Demonstrators gathered outside City Hall in June to protest harsher juvenile justice policies announced by the city. Credit: Michael Isaac Stein / The Lens

On Wednesday evening, the Louisiana Office of Juvenile Justice turned over documents related to the state’s plan to move some incarcerated youth to a facility housed within the Louisiana State Penitentiary at Angola to civil rights attorneys who have filed a proposed class-action lawsuit on behalf of the kids who could potentially be transferred there. 

The facility — which has been dubbed the Bridge City Center for Youth at West Feliciana — will house a maximum-security “Transitional Treatment Unit,” a “specialty program” for youth with behavioral issues, according to one of the documents that was turned over Wednesday, which contains a policy that became active earlier this week on August 23. 

The TTU, which was previously housed at the Acadiana Center for Youth in St. Martinsville,  is designed as a 4-week program that aims to provide counseling and behavioral techniques “for breaking the maladaptive behavior chain.” The program can last longer than 4-weeks, however, if there are “continued behavioral problems.” It can accommodate up to 24 kids. 

That is consistent with an internal “program summary” document for the TTU at Angola obtained by The Lens earlier this week. OJJ called that document a “work in progress” and said that nothing had been finalized. 

Much of the information contained in the program summary has in fact been finalized in the policy. 

Advocates and attorneys say it shows a plan that is markedly different from what was initially proposed by Gov. Jon Bel Edwards when he announced the pending transfer last month. 

Edwards initially said the Angola facility would be used to house around half of the kids who are currently incarcerated at the Bridge City Center for Youth in Jefferson Parish. Several local leaders called for that facility to be shut down after a series of escapes and violent incidents. 

But the policy that was turned over on Wednesday indicates that any kid from an OJJ secure care facility can be referred to the TTU program at Angola — not just kids from Bridge City. 

“Nothing that I read in that policy indicates that this would be limited to youth from Bridge City,” said Hector Linares with the Loyola Law Clinic, who was one of the attorneys who brought the lawsuit against the governor and OJJ to block the transfers. “And so I’m concerned about that. That it’s expanding beyond what was initially stated in the governor’s press conference.” 

Another document provided by OJJ says that “certain youth” who are “primarily confined in the current Bridge City (BCCY) facility, have destroyed the physical facilities to the point that they have to be renovated and repaired,” and that the Angola facility “has the proper physical facilities needed to house the youth who exhibit these behavioral traits.”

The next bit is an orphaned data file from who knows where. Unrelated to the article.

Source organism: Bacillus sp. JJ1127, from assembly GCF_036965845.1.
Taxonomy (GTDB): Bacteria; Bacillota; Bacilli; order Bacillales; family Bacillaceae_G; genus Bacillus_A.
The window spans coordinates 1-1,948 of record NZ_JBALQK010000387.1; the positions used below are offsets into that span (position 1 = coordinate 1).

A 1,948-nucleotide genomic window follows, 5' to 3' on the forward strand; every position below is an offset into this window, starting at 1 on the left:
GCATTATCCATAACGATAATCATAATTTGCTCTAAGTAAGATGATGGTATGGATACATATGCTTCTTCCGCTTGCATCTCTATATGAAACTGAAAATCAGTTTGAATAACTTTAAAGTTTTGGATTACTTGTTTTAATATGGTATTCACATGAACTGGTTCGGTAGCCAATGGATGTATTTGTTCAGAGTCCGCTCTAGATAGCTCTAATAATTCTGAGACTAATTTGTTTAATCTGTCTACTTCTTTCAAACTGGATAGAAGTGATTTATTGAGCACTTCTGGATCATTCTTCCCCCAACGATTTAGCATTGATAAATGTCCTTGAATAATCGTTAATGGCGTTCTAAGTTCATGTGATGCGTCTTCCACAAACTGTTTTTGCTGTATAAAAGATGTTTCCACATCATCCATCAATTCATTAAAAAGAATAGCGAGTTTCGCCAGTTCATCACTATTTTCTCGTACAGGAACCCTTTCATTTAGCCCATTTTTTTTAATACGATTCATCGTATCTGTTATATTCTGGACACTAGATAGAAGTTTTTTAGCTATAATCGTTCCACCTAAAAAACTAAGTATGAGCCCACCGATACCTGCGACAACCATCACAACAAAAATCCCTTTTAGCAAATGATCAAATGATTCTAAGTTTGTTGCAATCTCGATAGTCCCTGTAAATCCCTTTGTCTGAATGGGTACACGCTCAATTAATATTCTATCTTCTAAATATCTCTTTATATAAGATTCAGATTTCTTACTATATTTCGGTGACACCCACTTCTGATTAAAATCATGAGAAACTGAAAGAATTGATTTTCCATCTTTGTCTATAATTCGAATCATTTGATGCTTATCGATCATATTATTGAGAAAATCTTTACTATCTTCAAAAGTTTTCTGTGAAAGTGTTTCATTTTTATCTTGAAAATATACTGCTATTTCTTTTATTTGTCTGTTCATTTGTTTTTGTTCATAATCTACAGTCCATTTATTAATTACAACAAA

But it does not say that only the youth from Bridge City in Jefferson Parish will be moved there.

“It seems clear that the purpose of this new facility is entirely different from what the governor initially said the purpose was,”said Aaron Clark-Rizzio, with the Louisiana Center for Children’s Rights. “They said this was just about getting them out of a physical building that they asserted there were some problems with. It is clear that that is not the problem they’re trying to solve.” 

Linares worries that the facility may not be as temporary as it was first pitched if it becomes a place where kids throughout Louisiana’s youth detention system are being sent to get specific treatment.

The document also says that  OJJ has “prepared / contracted” special education services, medical services, and visitations “via Zoom.” It is unclear whether or not that means those services will be limited to virtual interactions, or if in person services and visitation will also be an option. 

Linares called it “deeply concerning.”

“Especially during the pandemic, we learned that remote instruction is extremely difficult to do for students with disabilities,” Linares siad. “And for some, I would say it’s impossible. Any plan that relies heavily or exclusively on remote instruction, I believe would not be appropriate for youth that have high levels of need are often years behind their chronological grade level.” 

A spokesperson for the Office of Juvenile Justice did not respond to questions from The Lens. 

The proposed facility is located just inside the main gates of the prison. There are federal laws that prevent incarcerated youth from having any sight or sound contact with adult prisoners, and  officials have stressed that the youth housing unit at Angola  is over 1.5 miles from any adult housing unit. 

An OJJ document turned over yesterday states that the fence around the facility “will be wrapped in solid fabric so no one can see in or out.”

“Once again, this feels like an effort to simply put kids somewhere that’s convenient for the adults in the system,” Clark-Rizzio said. “It reminds me of efforts to move kids to Alabama. It  reminds me of St. Martinsville. It is trying the same strategy that has failed and failed.”

Middle District of Louisiana judge Shelly Dick has ordered that no kids can be transferred to the Angola facility prior to Sept. 15, pending the litigation. A hearing on a preliminary injunction to prevent the transfers is set for Sept. 6.

Nick Chrastil

Nicholas Chrastil covers criminal justice for The Lens. As a freelancer, his work has appeared in Slate, Undark, Mother Jones, and the Atavist, among other outlets. Chrastil has a master's degree in mass...